OpenStreetMap

Of gender and mapping perspectives

Posted by maning on 9 September 2013 in English (English)

Catching up on the slides and tweets of the successful SOTM 2013 in Birmingham, I found this very interesting talk by Alyssa Wright (@alyssapwright). The slides discussed the general trend of a male-gender-biased-tagging of features in OSM (see slides #72 to #79).

This reminded me of a resource mapping and assessment we did for an Indigenous Peoples in the Philippines. The research covers a protected area where several IPs communities (Batak and Tagbanua) are living. Part of the research is to conduct participatory mapping workshops with several IPs villages. We used a physical 3D model (very similar to this approach) to allow community members to identify key resources and other geographic features.

During the series of mapping workshops, I insisted that as an initial mapping activity, we divide the group into men and women. Both groups will have its own 3D model and they were instructed to identify important geographic features within their community. The final map will be an integration of both workshop output.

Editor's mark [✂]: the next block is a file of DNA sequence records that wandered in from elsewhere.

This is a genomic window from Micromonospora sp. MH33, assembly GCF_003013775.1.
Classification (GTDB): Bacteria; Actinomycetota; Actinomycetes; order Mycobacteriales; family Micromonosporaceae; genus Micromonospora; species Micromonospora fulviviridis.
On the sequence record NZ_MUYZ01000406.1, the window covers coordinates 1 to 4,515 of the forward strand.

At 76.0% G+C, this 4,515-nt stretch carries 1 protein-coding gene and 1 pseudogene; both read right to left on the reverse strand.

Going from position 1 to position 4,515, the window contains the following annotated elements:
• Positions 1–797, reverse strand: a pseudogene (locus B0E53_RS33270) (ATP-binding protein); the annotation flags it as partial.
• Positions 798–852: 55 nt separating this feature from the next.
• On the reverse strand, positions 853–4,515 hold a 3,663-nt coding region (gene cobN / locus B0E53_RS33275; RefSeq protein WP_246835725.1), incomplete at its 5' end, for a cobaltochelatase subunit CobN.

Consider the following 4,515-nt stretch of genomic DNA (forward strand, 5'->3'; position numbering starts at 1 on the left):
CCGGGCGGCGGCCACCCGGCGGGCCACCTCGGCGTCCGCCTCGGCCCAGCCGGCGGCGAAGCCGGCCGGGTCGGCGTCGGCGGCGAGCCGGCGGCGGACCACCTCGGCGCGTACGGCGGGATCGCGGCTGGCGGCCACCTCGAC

The map showed very interesting results.

The men group covered a larger extent of the area, common features they identified are:

  • names of all major rivers and streams;
  • location of hunting grounds including accurate position of where they hunted the largest wild pig, snake, or eel;
  • important trees for gathering resins and wild honey;
  • approximate boundary of forest cover types.

The women group on the other hand covered a smaller area mostly within the established settlements of the tribe, common features they identified were:

  • location of community structures such as schools, place of worship, community halls for gatherings;
  • sources of clean water (wells and springs);
  • a stream that regularly overflows limiting access to children going to school;
  • patches in the forest to gather medicinal plants and other wild vegetables;
  • patches of swidden farmlots.

The community mapping exercise provided a rich source of information for the resource mapping and assessment. Moreover, conducting a separate mapping workshop to each gender group in the community encouraged greater participation of women.

Both maps shows very different priorities and perspectives but not one more important than the other.

Location: Palawan, Republic of the Philippines

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